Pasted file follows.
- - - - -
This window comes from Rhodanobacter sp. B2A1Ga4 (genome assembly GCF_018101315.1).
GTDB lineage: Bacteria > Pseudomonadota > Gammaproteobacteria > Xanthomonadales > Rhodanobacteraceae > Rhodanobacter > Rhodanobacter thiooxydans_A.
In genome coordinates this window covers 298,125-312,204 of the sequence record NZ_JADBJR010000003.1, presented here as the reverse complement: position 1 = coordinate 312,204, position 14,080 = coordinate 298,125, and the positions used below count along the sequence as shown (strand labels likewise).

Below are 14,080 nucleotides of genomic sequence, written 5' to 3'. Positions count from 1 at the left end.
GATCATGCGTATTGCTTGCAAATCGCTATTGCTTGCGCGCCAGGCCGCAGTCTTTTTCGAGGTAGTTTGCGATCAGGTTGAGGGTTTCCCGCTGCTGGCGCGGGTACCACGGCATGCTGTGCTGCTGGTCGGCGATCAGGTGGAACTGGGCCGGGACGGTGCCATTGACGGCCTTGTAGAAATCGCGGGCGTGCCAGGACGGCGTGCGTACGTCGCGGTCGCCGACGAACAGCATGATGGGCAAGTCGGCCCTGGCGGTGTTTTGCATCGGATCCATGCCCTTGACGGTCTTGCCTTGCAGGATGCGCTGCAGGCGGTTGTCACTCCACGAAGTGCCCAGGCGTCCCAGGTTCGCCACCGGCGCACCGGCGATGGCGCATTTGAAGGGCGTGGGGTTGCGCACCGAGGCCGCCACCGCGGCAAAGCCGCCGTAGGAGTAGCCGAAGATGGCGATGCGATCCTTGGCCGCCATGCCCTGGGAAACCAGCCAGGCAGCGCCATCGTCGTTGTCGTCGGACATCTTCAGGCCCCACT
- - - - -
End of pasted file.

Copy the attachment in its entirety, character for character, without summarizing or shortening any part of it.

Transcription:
This window comes from Rhodanobacter sp. B2A1Ga4 (genome assembly GCF_018101315.1).
GTDB lineage: Bacteria > Pseudomonadota > Gammaproteobacteria > Xanthomonadales > Rhodanobacteraceae > Rhodanobacter > Rhodanobacter thiooxydans_A.
In genome coordinates this window covers 298,125-312,204 of the sequence record NZ_JADBJR010000003.1, presented here as the reverse complement: position 1 = coordinate 312,204, position 14,080 = coordinate 298,125, and the positions used below count along the sequence as shown (strand labels likewise).

Below are 14,080 nucleotides of genomic sequence, written 5' to 3'. Positions count from 1 at the left end.
GATCATGCGTATTGCTTGCAAATCGCTATTGCTTGCGCGCCAGGCCGCAGTCTTTTTCGAGGTAGTTTGCGATCAGGTTGAGGGTTTCCCGCTGCTGGCGCGGGTACCACGGCATGCTGTGCTGCTGGTCGGCGATCAGGTGGAACTGGGCCGGGACGGTGCCATTGACGGCCTTGTAGAAATCGCGGGCGTGCCAGGACGGCGTGCGTACGTCGCGGTCGCCGACGAACAGCATGATGGGCAAGTCGGCCCTGGCGGTGTTTTGCATCGGATCCATGCCCTTGACGGTCTTGCCTTGCAGGATGCGCTGCAGGCGGTTGTCACTCCACGAAGTGCCCAGGCGTCCCAGGTTCGCCACCGGCGCACCGGCGATGGCGCATTTGAAGGGCGTGGGGTTGCGCACCGAGGCCGCCACCGCGGCAAAGCCGCCGTAGGAGTAGCCGAAGATGGCGATGCGATCCTTGGCCGCCATGCCCTGGGAAACCAGCCAGGCAGCGCCATCGTCGTTGTCGTCGGACATCTTCAGGCCCCACT